An injury, and the resulting pain, are the most common reasons that people seek chiropractic care, according to Dr.George I. Traitses of Scarborough/Markham, local Ontario Chiropractic Association (OCA) representative.
“As the treatment progresses, the pain gradually diminishes. However, it is important to understand that chiropractic care does not treat the pain, it treats the problem,” says Dr. Traitses.
Pain is a symptom that something is wrong but it is often the final symptom, only present in the very late stages of a health problem. For example, a cavity may be present for years before a toothache develops. Or, a heart attack may be the first symptom that a cardiovascular problem exists.
Says Dr. Traitses, “The spinal situation is much the same: nerve impulses may be blocked by dysfunctional vertebrae (bones) in the spine — called subluxation by chiropractors — without causing pain. That’s possible because some 85 per cent of nerve fibres do not transmit pain signals. So, although the messages normally transmitted throughout the body by nerve impulses are being interrupted, there are no apparent symptoms.”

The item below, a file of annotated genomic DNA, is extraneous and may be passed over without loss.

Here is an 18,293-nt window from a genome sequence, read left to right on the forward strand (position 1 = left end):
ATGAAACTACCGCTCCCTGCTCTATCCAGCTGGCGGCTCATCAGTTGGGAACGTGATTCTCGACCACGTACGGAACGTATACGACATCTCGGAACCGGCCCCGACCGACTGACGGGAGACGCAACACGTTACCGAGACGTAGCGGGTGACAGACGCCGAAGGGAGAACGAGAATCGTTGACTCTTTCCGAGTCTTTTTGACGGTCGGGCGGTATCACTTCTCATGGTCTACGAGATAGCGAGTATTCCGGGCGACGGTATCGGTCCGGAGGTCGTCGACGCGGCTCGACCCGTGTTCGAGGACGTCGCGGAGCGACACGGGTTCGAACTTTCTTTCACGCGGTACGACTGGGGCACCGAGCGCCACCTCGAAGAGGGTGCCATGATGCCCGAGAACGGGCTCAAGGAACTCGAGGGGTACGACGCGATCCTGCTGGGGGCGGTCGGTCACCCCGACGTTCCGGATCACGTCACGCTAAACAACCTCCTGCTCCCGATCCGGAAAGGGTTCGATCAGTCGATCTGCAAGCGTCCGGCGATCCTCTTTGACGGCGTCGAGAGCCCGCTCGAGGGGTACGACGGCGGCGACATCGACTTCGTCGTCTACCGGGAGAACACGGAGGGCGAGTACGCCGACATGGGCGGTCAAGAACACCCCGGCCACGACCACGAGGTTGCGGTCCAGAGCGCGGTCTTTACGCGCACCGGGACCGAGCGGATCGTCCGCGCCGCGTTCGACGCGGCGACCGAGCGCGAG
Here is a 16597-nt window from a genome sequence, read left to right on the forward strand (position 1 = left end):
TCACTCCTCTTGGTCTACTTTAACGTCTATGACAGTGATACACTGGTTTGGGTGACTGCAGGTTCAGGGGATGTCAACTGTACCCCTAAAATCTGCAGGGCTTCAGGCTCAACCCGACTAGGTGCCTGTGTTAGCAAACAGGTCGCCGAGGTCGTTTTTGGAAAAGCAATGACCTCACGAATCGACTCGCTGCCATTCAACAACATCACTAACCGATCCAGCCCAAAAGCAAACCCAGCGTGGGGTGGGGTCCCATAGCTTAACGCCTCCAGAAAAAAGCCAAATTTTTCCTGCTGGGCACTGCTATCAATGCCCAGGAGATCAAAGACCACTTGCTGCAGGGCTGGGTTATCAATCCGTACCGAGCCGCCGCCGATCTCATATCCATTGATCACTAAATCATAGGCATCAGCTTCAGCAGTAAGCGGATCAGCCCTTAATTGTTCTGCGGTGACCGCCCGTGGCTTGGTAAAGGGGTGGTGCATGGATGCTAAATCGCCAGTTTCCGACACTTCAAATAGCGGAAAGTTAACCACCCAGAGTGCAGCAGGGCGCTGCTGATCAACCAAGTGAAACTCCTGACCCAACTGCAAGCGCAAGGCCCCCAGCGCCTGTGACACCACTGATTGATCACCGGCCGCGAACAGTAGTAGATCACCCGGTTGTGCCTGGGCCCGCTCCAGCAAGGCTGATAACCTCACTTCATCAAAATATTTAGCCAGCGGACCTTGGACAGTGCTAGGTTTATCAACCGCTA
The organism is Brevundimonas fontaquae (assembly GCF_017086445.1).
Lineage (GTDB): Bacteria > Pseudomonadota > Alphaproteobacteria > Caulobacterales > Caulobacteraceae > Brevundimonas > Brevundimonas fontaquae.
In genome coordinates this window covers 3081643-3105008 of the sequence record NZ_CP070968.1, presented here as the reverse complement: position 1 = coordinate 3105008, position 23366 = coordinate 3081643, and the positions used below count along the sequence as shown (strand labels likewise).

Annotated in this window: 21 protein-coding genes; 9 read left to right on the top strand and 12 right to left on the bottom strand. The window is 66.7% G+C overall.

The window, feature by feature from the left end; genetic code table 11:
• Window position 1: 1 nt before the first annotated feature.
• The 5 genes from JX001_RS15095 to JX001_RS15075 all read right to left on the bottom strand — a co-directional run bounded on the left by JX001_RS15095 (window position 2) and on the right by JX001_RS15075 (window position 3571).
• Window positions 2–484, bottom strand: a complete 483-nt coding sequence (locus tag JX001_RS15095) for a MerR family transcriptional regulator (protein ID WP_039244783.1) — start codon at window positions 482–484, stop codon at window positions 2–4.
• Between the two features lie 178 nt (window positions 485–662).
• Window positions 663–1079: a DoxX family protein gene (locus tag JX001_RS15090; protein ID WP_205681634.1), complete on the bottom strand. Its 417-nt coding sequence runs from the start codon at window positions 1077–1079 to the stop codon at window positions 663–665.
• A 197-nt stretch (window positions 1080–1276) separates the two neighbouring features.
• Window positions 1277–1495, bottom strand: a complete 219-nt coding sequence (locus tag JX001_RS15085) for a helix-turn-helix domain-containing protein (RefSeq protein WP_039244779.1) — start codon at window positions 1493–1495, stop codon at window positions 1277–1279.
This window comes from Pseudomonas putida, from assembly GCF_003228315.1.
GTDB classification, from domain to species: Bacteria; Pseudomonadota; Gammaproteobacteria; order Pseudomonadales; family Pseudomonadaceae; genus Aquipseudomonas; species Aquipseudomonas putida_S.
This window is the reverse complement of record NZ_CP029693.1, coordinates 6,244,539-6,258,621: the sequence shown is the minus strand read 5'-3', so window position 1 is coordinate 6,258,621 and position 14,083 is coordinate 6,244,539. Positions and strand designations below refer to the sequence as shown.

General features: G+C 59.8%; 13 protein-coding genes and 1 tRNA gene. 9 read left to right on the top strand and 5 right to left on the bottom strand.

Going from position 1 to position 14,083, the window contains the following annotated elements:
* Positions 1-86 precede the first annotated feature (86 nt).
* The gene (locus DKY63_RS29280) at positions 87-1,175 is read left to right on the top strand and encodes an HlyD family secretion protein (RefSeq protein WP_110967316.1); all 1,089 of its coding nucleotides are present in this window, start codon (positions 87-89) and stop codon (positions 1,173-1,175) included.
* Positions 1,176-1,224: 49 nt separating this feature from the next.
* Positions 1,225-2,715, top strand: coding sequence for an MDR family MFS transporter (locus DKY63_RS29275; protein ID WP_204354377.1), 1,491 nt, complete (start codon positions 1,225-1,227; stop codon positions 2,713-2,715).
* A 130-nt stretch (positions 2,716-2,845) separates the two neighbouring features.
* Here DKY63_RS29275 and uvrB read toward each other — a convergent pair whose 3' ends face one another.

The nervous system acts as the body’s master controller, much like a computer or telephone system. Our brains are constantly receiving information from and transmitting messages to all the tissues and organs in the body, although we are not aware of the process. Through this feedback loop, the nervous system’s job is to ensure that the entire body is functioning optimally.
“Chiropractic treatment corrects the subluxations and allows the nervous system to perform at its best, therefore allowing the body to be as healthy as possible,” says Dr. Traitses.
Chiropractors are licensed as doctors, authorized to diagnose and treat conditions concerning the spine, muscle and nervous systems. Chiropractors work to promote optimal health and wellness through positive lifestyle changes.
The OCA is a voluntary membership organization representing more than 1,800 Ontario chiropractors. The objectives of the Association include public education and research devoted to improving the quality of health care for the citizens of Ontario.
Written by Dr George Traitses